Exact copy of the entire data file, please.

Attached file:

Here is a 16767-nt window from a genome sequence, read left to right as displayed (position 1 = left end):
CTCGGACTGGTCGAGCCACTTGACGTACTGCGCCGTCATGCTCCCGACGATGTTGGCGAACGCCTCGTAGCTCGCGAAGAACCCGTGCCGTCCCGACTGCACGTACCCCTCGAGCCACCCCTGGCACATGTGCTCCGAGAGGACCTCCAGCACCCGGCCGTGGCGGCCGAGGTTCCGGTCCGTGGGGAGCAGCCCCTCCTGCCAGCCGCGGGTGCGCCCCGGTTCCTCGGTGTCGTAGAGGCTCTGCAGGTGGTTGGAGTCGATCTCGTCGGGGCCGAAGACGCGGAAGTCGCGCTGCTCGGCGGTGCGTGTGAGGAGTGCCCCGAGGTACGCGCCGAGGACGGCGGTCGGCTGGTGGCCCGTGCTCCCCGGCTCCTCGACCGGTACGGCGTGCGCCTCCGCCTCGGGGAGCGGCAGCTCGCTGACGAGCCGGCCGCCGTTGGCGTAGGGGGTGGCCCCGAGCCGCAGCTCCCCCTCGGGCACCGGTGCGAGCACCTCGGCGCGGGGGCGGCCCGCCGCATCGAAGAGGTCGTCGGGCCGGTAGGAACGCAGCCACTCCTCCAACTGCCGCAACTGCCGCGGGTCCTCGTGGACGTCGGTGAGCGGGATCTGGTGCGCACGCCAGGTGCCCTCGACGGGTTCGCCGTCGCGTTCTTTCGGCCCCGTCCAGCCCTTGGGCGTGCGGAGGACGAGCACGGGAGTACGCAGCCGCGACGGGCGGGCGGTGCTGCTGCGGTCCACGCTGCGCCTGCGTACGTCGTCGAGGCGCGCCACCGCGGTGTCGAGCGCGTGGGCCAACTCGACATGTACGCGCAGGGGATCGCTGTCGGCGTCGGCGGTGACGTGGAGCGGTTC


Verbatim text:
Here is a 16767-nt window from a genome sequence, read left to right as displayed (position 1 = left end):
CTCGGACTGGTCGAGCCACTTGACGTACTGCGCCGTCATGCTCCCGACGATGTTGGCGAACGCCTCGTAGCTCGCGAAGAACCCGTGCCGTCCCGACTGCACGTACCCCTCGAGCCACCCCTGGCACATGTGCTCCGAGAGGACCTCCAGCACCCGGCCGTGGCGGCCGAGGTTCCGGTCCGTGGGGAGCAGCCCCTCCTGCCAGCCGCGGGTGCGCCCCGGTTCCTCGGTGTCGTAGAGGCTCTGCAGGTGGTTGGAGTCGATCTCGTCGGGGCCGAAGACGCGGAAGTCGCGCTGCTCGGCGGTGCGTGTGAGGAGTGCCCCGAGGTACGCGCCGAGGACGGCGGTCGGCTGGTGGCCCGTGCTCCCCGGCTCCTCGACCGGTACGGCGTGCGCCTCCGCCTCGGGGAGCGGCAGCTCGCTGACGAGCCGGCCGCCGTTGGCGTAGGGGGTGGCCCCGAGCCGCAGCTCCCCCTCGGGCACCGGTGCGAGCACCTCGGCGCGGGGGCGGCCCGCCGCATCGAAGAGGTCGTCGGGCCGGTAGGAACGCAGCCACTCCTCCAACTGCCGCAACTGCCGCGGGTCCTCGTGGACGTCGGTGAGCGGGATCTGGTGCGCACGCCAGGTGCCCTCGACGGGTTCGCCGTCGCGTTCTTTCGGCCCCGTCCAGCCCTTGGGCGTGCGGAGGACGAGCACGGGAGTACGCAGCCGCGACGGGCGGGCGGTGCTGCTGCGGTCCACGCTGCGCCTGCGTACGTCGTCGAGGCGCGCCACCGCGGTGTCGAGCGCGTGGGCCAACTCGACATGTACGCGCAGGGGATCGCTGTCGGCGTCGGCGGTGACGTGGAGCGGTTC